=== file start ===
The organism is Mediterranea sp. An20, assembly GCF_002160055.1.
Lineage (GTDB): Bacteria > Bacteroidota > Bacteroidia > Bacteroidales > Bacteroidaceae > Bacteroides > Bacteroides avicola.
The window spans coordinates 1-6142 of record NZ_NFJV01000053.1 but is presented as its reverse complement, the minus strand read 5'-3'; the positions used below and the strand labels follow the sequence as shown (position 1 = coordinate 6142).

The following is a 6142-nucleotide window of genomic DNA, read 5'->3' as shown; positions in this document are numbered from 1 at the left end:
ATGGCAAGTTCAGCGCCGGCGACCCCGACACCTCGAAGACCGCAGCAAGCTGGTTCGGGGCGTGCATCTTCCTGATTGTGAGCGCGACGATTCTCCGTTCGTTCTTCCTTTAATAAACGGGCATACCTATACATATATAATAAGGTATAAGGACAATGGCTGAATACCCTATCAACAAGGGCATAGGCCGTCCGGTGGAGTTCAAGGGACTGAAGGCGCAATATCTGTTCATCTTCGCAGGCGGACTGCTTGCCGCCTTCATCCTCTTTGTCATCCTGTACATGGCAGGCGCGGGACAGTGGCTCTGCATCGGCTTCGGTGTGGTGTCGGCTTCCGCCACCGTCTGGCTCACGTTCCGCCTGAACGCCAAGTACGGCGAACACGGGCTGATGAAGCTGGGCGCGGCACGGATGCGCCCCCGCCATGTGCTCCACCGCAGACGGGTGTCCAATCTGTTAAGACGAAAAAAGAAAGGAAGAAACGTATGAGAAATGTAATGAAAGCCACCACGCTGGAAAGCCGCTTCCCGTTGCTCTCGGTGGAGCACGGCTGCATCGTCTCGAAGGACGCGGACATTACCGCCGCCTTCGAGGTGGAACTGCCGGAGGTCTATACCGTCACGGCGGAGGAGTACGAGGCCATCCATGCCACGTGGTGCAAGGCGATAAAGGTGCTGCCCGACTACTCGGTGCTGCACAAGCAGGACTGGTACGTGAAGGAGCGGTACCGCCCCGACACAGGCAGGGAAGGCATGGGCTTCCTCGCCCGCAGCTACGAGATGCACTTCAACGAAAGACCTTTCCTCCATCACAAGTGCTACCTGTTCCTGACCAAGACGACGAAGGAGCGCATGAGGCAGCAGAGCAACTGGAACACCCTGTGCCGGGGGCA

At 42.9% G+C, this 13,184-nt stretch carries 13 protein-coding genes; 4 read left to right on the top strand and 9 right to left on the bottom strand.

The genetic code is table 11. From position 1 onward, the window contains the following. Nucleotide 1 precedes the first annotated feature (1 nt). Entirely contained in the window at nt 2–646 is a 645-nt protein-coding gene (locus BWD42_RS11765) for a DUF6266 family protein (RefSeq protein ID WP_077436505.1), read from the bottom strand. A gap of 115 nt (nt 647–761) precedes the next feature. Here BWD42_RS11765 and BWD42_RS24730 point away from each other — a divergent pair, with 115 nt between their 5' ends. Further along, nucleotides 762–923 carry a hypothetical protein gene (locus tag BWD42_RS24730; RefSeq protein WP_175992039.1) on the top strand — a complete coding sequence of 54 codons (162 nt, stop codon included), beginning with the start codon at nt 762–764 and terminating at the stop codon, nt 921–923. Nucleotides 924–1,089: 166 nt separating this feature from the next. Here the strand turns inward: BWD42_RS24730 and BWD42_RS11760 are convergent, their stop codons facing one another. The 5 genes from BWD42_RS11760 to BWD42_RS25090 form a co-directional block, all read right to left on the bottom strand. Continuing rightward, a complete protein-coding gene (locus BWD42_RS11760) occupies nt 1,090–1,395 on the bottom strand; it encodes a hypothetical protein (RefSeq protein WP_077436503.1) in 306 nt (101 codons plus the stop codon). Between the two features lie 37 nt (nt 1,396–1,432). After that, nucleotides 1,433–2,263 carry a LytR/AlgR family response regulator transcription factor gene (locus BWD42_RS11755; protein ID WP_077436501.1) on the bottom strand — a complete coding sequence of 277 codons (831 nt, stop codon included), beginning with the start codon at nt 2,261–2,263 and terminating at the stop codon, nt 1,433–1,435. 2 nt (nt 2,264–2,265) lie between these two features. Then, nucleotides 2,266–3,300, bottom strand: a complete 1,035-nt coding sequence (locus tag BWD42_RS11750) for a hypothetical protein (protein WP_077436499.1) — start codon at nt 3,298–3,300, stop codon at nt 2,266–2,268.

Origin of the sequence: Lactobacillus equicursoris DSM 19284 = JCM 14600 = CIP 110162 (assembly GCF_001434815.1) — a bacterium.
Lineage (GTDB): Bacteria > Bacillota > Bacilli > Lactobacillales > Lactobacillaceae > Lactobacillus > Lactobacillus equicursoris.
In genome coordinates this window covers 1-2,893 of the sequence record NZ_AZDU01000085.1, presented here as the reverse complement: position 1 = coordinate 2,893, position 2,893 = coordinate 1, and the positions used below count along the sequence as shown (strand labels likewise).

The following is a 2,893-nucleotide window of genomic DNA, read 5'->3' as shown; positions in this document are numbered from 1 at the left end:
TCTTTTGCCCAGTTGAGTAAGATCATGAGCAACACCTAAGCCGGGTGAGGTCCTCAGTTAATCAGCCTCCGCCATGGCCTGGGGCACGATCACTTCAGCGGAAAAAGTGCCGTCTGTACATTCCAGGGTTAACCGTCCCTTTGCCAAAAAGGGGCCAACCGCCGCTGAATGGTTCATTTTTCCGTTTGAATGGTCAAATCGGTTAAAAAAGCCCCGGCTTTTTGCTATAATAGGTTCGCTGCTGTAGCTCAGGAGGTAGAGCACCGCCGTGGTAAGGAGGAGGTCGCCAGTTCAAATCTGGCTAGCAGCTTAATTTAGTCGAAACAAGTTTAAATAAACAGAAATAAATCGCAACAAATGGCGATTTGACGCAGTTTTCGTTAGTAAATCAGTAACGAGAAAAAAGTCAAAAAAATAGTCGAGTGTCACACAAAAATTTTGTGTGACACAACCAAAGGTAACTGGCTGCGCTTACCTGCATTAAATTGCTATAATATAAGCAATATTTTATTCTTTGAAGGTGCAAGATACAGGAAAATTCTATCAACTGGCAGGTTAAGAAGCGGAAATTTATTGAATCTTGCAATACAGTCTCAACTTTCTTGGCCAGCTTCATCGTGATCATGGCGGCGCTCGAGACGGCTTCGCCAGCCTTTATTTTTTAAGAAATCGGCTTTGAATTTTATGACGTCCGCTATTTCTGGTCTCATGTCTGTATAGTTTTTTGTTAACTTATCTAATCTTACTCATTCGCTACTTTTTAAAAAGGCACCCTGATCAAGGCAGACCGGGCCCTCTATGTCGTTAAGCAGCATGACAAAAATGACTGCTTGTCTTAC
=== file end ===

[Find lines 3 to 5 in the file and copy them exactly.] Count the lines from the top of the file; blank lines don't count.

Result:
The window spans coordinates 1-6142 of record NZ_NFJV01000053.1 but is presented as its reverse complement, the minus strand read 5'-3'; the positions used below and the strand labels follow the sequence as shown (position 1 = coordinate 6142).

The following is a 6142-nucleotide window of genomic DNA, read 5'->3' as shown; positions in this document are numbered from 1 at the left end:
ATGGCAAGTTCAGCGCCGGCGACCCCGACACCTCGAAGACCGCAGCAAGCTGGTTCGGGGCGTGCATCTTCCTGATTGTGAGCGCGACGATTCTCCGTTCGTTCTTCCTTTAATAAACGGGCATACCTATACATATATAATAAGGTATAAGGACAATGGCTGAATACCCTATCAACAAGGGCATAGGCCGTCCGGTGGAGTTCAAGGGACTGAAGGCGCAATATCTGTTCATCTTCGCAGGCGGACTGCTTGCCGCCTTCATCCTCTTTGTCATCCTGTACATGGCAGGCGCGGGACAGTGGCTCTGCATCGGCTTCGGTGTGGTGTCGGCTTCCGCCACCGTCTGGCTCACGTTCCGCCTGAACGCCAAGTACGGCGAACACGGGCTGATGAAGCTGGGCGCGGCACGGATGCGCCCCCGCCATGTGCTCCACCGCAGACGGGTGTCCAATCTGTTAAGACGAAAAAAGAAAGGAAGAAACGTATGAGAAATGTAATGAAAGCCACCACGCTGGAAAGCCGCTTCCCGTTGCTCTCGGTGGAGCACGGCTGCATCGTCTCGAAGGACGCGGACATTACCGCCGCCTTCGAGGTGGAACTGCCGGAGGTCTATACCGTCACGGCGGAGGAGTACGAGGCCATCCATGCCACGTGGTGCAAGGCGATAAAGGTGCTGCCCGACTACTCGGTGCTGCACAAGCAGGACTGGTACGTGAAGGAGCGGTACCGCCCCGACACAGGCAGGGAAGGCATGGGCTTCCTCGCCCGCAGCTACGAGATGCACTTCAACGAAAGACCTTTCCTCCATCACAAGTGCTACCTGTTCCTGACCAAGACGACGAAGGAGCGCATGAGGCAGCAGAGCAACTGGAACACCCTGTGCCGGGGGCA